Pine and Matt slowly got to know each other. It was months before they even approached the fact that they were both gay, not until they’d gotten a few days leave and had left to spend it in Saigon.
“So they know? Your parents actually know that you’re, you know . . .” Matt was both tipsy and incredulous.
“Yes. Yours don’t, I assume.” Pine was, of course, not tipsy. Fairies don’t get drunk. They don’t even drink. Pine was faking his way through his third beer.
“God, no!” Matt laughed. “They would die. But first they would kill me.” His face turned sad at the truth of that statement.
“I know my parents are not typical. I’m very lucky,” Pine admitted.
“Hey, um, are your parents, like, is one of them . . . are you . . . like, Italian or something?” Matt stammered awkwardly.
Pine decided to have mercy on the poor white boy. “My dad is Black, and my mom is extremely white.” Pine shook his head. “Am I the first brown person you ever had a real conversation with?”
Matt winced. “Maybe?” he admitted. “I mean, where I come from . . . Kansas is pretty white. Your parents sound so great. “
“You can’t help where you come from,” Pine said. “The fact that you don’t seem to be a raging racist tells me at least your heart is in the right place, even if you haven’t ever been anywhere except here. So when did you know you were gay?”
The kid shrugged. “I didn’t know it was a thing you could actually admit to being. I think I always knew I was weird. I knew I felt things that were wrong. I pretended to be interested in girls so people wouldn’t look at me funny.”
“At least you didn’t get married,” Pine offered.
“I was. Got divorced a couple of years ago. Don’t worry, it’s cool. She’s a lesbian.”
Mike burst out laughing before realizing that Pine was being serious. “Wow. How did that happen?”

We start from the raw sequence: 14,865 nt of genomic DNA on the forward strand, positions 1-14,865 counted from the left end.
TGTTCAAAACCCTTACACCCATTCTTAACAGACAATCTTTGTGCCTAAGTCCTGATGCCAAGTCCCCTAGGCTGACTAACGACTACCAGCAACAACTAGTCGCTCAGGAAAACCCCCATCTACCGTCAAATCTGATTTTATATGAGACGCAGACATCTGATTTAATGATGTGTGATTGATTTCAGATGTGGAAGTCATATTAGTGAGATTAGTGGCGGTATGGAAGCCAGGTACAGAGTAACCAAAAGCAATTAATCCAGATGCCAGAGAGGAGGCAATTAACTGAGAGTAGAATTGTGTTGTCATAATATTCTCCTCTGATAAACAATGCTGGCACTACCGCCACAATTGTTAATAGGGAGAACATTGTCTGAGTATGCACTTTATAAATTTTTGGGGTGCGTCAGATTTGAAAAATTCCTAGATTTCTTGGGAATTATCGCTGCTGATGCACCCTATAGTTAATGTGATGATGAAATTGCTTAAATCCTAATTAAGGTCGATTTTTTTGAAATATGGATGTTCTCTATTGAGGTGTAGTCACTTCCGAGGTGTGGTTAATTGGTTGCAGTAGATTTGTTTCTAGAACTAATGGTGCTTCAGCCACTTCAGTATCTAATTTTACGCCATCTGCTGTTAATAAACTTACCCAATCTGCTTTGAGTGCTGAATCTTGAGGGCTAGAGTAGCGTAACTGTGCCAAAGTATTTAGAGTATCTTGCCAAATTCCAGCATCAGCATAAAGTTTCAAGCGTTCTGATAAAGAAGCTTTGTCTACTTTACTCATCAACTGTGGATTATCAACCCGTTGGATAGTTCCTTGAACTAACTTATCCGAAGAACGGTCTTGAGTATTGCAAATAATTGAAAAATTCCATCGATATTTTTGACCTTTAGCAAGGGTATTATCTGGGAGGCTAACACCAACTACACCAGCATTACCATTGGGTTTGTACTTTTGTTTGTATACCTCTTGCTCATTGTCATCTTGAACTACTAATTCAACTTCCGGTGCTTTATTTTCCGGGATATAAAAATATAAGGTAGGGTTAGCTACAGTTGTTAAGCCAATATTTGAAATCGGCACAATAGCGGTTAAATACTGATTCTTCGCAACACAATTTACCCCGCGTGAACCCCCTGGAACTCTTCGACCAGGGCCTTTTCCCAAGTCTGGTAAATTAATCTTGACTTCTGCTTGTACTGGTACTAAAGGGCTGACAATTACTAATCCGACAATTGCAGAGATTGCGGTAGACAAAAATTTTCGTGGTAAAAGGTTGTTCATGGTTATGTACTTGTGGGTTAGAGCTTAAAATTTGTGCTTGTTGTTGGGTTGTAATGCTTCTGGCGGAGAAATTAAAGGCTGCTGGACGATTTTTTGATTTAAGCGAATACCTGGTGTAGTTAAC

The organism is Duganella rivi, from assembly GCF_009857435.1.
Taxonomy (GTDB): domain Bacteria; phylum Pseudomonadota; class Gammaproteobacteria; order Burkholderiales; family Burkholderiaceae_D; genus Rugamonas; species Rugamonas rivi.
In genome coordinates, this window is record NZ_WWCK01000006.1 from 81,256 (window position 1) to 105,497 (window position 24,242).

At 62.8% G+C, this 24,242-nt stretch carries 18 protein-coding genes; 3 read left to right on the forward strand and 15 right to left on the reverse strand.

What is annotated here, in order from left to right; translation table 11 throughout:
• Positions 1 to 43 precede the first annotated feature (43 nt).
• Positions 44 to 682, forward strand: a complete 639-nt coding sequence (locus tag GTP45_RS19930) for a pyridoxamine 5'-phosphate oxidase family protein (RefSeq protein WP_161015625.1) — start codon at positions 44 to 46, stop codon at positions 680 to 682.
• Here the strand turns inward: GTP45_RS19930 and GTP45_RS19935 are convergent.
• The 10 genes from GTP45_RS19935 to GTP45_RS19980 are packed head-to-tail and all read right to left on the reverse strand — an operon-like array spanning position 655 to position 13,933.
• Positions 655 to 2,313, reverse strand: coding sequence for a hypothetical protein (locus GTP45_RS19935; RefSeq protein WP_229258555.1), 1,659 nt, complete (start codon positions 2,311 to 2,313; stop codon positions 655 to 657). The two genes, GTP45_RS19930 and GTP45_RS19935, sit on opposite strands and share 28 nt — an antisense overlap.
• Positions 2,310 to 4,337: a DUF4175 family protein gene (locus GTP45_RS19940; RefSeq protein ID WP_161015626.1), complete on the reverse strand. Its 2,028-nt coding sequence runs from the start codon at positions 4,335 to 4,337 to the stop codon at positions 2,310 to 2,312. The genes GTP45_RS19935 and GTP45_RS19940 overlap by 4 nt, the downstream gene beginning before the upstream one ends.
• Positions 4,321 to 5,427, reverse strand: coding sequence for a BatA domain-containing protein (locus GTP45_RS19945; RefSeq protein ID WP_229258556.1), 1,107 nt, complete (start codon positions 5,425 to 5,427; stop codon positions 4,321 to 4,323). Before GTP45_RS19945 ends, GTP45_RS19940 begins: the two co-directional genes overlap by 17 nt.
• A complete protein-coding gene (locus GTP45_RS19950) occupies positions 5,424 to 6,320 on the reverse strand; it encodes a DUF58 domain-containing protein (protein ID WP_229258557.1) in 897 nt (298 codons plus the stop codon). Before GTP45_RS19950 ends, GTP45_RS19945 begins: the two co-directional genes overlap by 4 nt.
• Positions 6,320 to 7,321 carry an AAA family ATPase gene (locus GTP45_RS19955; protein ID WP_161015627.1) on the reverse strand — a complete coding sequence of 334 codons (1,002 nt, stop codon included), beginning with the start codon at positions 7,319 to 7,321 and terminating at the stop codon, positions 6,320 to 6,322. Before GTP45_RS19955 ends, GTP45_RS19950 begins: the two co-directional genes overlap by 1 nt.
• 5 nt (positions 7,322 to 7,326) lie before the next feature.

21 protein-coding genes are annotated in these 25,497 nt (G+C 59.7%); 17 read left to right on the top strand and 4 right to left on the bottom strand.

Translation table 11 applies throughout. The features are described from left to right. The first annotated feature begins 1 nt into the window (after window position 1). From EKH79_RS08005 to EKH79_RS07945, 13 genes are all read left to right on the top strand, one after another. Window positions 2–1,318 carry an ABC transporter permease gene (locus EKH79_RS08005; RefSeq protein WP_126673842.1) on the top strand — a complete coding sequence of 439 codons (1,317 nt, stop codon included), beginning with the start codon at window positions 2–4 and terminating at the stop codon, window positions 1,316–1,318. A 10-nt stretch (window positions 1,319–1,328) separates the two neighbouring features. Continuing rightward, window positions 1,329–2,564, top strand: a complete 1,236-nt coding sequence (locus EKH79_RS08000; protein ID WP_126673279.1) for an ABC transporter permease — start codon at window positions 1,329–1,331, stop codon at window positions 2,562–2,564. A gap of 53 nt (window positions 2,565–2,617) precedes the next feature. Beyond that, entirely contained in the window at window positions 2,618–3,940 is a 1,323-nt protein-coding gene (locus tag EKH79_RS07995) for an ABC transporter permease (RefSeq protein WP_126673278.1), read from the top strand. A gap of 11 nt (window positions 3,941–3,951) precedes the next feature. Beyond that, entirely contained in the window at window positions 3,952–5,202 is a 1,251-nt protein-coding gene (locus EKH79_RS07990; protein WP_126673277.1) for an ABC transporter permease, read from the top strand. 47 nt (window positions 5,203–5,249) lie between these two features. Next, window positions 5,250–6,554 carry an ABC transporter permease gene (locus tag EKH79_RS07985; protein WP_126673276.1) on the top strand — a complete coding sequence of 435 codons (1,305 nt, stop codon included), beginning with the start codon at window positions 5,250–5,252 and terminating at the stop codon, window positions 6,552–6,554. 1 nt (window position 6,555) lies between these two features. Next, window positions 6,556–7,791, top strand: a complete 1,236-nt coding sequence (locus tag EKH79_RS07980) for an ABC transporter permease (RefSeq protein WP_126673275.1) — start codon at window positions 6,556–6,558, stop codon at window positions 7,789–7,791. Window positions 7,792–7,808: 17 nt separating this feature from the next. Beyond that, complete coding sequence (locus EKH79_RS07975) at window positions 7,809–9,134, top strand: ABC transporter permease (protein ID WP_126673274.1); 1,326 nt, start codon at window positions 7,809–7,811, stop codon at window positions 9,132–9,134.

“We both wanted kids. Our parents wanted grandkids. Unfortunately, that didn’t work out.” Pine looked down, surprised at how fresh that pain still was. He was glad that it was too dark in the bar for Matt to see that the tears stinging his eyes were tinted amber.
“I’m sorry, man,” Matt said, reaching out and touching Pine’s bare arm. Pine took the opportunity to feed on his energy. The taste made him feel warm again, and he swallowed his tears.
“Yeah, thanks.” Pine pretended to take a sip of his drink. “So how does the small town boy end up in Indochina?”
“I just got drafted. Like everybody else.”
“I guess telling the draft board you’re a flaming homosexual wasn’t an option?” Pine asked sympathetically.
Matt barked a laugh. “My dad knows every one of those guys. Also, I’d like to be employed someday. And maybe I kind of thought . . . maybe it’ll fix me. Coming here. Make me normal.” He looked down, his ears burning.
“Make you a real man?” Pine asked sympathetically. “You aren’t the first to think that. It’s bullshit, though. Trust me. Killing people, or getting shot, doesn’t make you a man. You were already tough before you got here, or you couldn’t do the job.” They were quiet for a moment. “So, do you have someone back home?”
“You’re the first gay person I’ve ever talked to. Knowingly,” Matt admitted sheepishly.
“Yeah, the gays of Kansas probably think you’re a cop, or a minister,” Pine laughed. “With that haircut,” he teased. “And the glasses.”
Matt laughed, and then Pine knew.
Oh, no. You are not falling for this babe in the woods. He’s just a kid, and you work together, and you’re in Vietnam, and he could die tomorrow. He is human. You are not, and you can’t tell him. Do not sleep with him. Don’t do it. You’ll regret it.
Of course, Pine slept with him. He kept on sleeping with him for nigh on fifty years.
And he regretted not one moment.